ShapeShift’s NFT Report, Enter the Metaverse: Challenges and Opportunities in NFTs, details what’s next in the industry after the 2021 Boom. NFTs exploded in popularity and have the transactions to show for it. NFT Sales reached $2 billion in the first quarter of 2021 alone. This represents 20 times the volume of the previous quarter. NFTs are not slowing down any time soon because there are twice as many buyers as sellers in the market.
Weighing in on the Legal Implications
While we see regulators starting to recognize crypto as a legitimate financial asset, NFTs are at the risk of becoming the next ‘gray area’. Legitimacy aside, ShapeShift’s NFT Report cites that the bigger concern is the issue of Copyright.
An NFT represents authenticity and ownership. Authenticity is easy to prove because it is in the blockchain. However, ownership is separate from copyright. Copyright refers to the legal right of the owner of the intellectual property. From the word itself, it is the right to copy or reproduce the work. So, NFT ownership do not include commercial rights. Collectors can either keep the NFTs or transfer ownership for a higher price.
Such Copyright limitations predictably put artists at odds with Copyright Owners. For example, DC Comics issued a strong warning that artists can’t sell art that features their intellectual property. This is after 87-year-old comic book artist, José Delbo, sold NFTs featuring Wonder Woman for $1.85 million. Neal Adams, the iconic artist behind Batman, Fantastic Four and X-Men also launched NFTs based on his past work.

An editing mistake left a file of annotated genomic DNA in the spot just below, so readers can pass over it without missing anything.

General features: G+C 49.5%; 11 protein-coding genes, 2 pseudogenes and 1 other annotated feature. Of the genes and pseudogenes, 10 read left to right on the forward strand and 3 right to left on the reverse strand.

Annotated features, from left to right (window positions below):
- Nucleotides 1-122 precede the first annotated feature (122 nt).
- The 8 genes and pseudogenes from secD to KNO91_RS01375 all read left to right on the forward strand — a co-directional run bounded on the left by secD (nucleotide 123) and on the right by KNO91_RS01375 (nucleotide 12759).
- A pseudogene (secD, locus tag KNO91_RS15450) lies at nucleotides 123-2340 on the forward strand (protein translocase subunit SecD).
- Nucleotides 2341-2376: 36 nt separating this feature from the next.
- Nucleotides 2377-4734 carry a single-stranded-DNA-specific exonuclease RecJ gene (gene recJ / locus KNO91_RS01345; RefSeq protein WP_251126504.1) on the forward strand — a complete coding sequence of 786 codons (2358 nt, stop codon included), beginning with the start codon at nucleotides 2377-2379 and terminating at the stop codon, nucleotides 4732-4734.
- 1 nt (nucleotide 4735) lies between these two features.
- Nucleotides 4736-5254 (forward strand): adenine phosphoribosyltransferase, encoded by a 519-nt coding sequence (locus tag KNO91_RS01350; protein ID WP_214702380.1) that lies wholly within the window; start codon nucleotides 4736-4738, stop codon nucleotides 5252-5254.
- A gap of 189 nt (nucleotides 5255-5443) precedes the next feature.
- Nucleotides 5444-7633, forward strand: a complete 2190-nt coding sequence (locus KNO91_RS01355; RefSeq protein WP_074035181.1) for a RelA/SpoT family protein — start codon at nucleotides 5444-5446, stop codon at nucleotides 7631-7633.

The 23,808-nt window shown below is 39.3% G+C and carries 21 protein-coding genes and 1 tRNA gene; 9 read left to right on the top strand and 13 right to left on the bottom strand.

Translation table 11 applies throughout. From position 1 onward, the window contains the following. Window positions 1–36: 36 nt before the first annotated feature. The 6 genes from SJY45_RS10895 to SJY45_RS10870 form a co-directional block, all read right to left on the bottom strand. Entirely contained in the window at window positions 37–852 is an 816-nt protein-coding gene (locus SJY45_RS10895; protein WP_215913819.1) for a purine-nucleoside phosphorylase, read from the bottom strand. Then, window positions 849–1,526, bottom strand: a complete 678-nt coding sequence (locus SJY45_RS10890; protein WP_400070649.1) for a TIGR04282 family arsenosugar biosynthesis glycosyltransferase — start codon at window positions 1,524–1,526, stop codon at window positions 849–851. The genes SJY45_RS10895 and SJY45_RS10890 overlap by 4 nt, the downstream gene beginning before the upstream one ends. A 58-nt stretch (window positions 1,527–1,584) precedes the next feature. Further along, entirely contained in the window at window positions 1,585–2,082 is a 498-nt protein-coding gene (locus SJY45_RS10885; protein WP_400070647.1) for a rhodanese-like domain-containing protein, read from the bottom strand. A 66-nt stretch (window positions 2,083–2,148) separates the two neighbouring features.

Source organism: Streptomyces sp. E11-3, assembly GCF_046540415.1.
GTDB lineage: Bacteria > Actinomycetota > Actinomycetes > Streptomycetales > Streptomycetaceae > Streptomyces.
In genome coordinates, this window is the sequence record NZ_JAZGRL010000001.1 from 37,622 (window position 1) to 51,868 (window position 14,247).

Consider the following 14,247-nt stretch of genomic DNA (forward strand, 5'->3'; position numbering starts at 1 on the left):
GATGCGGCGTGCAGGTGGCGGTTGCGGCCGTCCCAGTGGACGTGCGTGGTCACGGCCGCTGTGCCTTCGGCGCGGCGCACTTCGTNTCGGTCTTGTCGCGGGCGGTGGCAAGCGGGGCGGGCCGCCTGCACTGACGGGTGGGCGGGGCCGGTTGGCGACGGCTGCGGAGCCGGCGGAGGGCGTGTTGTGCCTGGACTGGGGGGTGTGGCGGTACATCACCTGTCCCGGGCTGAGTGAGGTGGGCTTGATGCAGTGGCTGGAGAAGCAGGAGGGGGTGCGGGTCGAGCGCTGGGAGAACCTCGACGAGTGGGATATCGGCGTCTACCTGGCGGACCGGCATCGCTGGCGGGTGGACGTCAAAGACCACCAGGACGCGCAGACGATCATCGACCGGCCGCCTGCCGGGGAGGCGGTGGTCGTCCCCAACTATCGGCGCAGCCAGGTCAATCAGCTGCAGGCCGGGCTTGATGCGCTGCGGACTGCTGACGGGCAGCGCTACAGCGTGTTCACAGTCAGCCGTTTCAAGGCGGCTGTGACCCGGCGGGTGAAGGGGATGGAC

This is not a dead-end though. The NFT market is still evolving so there’s a lot of room to address limitations. For example, copyright issues can possibly be resolved by tokenizing the copyright itself.
Fractional ownership of NFTs
ShapeShift’s NFT Report also covered the possibility of fractional ownership for NFTs. It is the innovation credited for boosting the real estate industry by lowering the barrier to entry. Applying it to NFTs, collectors will be able to share the investment both intellectually and financially.
This is a good idea on paper but it might take a while for us to see it in action. The report cites that fractional ownership isn’t possible with the current EIP-721 or NFT standard. However, it is possible with a recently adopted standard, ERC-1633 or re-fungible token. RFTs represent the shared ownership of an NFT.
ShapeShift’s NFT Report introduces Co-Investing in NFTs
When NFTs are mentioned in the news, it’s usually side by side an eye-watering price. Co-Investing presents an opportunity for collectors to buy NFTs for high-ticket items like real estate, intellectual property and even works of prominent artists like Beeple.
ShapeShift’s NFT Report asserts that co-investing can also enable crowdfunding for songs and movies. That is, collectors can buy NFTs representing shares and future revenues for a song and movie. This can challenge the traditional way of creating mass-market content which usually starts with a mass media conglomerate.
ShapeShift’s NFT Report closes with a reminder to remember that all market cycles will boom and inevitably bust over time. A bear market for NFT prices, when it happens, will not mean that the concept is somehow invalidated.
It is also worth noting that NFTs showed resiliency against the recent crypto marketwide crash. Despite prices plummeting, NFT transactions continued to grow. The crypto marketwide crash eroded the dollar-based value of NFTs and raised the cost of buying and selling them. Despite this, NFT holders did not raise a red flag. This can be an indication that many see certain NFTs as a store of value. Particularly, the collectibles and 1/1 offerings.